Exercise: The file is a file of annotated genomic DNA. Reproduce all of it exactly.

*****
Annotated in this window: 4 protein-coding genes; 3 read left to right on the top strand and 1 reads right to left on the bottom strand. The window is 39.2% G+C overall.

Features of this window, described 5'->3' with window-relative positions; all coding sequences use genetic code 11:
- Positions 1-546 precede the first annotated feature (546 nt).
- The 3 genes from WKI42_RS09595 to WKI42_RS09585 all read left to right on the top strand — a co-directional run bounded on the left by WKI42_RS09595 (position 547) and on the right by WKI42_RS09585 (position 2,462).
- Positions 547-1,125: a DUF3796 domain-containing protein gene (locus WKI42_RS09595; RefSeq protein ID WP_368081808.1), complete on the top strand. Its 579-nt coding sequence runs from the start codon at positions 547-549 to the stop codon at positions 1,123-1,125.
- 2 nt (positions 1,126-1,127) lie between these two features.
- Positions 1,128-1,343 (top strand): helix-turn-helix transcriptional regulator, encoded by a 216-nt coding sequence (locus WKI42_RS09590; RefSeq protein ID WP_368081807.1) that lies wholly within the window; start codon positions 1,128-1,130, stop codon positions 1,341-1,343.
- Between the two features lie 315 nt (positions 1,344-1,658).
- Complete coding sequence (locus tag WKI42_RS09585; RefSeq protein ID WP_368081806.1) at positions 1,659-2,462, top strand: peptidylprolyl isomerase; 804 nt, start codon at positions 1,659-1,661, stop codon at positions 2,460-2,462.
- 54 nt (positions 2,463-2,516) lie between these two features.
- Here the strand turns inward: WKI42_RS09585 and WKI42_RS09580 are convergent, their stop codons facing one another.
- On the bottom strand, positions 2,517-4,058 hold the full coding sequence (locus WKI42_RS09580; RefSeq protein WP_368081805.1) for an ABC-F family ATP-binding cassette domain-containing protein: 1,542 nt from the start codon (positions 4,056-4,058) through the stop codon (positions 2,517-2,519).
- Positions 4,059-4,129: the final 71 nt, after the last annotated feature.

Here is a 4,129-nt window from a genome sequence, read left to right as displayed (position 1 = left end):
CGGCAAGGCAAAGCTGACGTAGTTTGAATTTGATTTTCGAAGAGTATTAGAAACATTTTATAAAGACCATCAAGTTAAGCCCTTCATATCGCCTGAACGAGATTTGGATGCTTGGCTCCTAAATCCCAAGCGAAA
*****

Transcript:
Annotated in this window: 4 protein-coding genes; 3 read left to right on the top strand and 1 reads right to left on the bottom strand. The window is 39.2% G+C overall.

Features of this window, described 5'->3' with window-relative positions; all coding sequences use genetic code 11:
- Positions 1-546 precede the first annotated feature (546 nt).
- The 3 genes from WKI42_RS09595 to WKI42_RS09585 all read left to right on the top strand — a co-directional run bounded on the left by WKI42_RS09595 (position 547) and on the right by WKI42_RS09585 (position 2,462).
- Positions 547-1,125: a DUF3796 domain-containing protein gene (locus WKI42_RS09595; RefSeq protein ID WP_368081808.1), complete on the top strand. Its 579-nt coding sequence runs from the start codon at positions 547-549 to the stop codon at positions 1,123-1,125.
- 2 nt (positions 1,126-1,127) lie between these two features.
- Positions 1,128-1,343 (top strand): helix-turn-helix transcriptional regulator, encoded by a 216-nt coding sequence (locus WKI42_RS09590; RefSeq protein ID WP_368081807.1) that lies wholly within the window; start codon positions 1,128-1,130, stop codon positions 1,341-1,343.
- Between the two features lie 315 nt (positions 1,344-1,658).
- Complete coding sequence (locus tag WKI42_RS09585; RefSeq protein ID WP_368081806.1) at positions 1,659-2,462, top strand: peptidylprolyl isomerase; 804 nt, start codon at positions 1,659-1,661, stop codon at positions 2,460-2,462.
- 54 nt (positions 2,463-2,516) lie between these two features.
- Here the strand turns inward: WKI42_RS09585 and WKI42_RS09580 are convergent, their stop codons facing one another.
- On the bottom strand, positions 2,517-4,058 hold the full coding sequence (locus WKI42_RS09580; RefSeq protein WP_368081805.1) for an ABC-F family ATP-binding cassette domain-containing protein: 1,542 nt from the start codon (positions 4,056-4,058) through the stop codon (positions 2,517-2,519).
- Positions 4,059-4,129: the final 71 nt, after the last annotated feature.

Here is a 4,129-nt window from a genome sequence, read left to right as displayed (position 1 = left end):
CGGCAAGGCAAAGCTGACGTAGTTTGAATTTGATTTTCGAAGAGTATTAGAAACATTTTATAAAGACCATCAAGTTAAGCCCTTCATATCGCCTGAACGAGATTTGGATGCTTGGCTCCTAAATCCCAAGCGAAA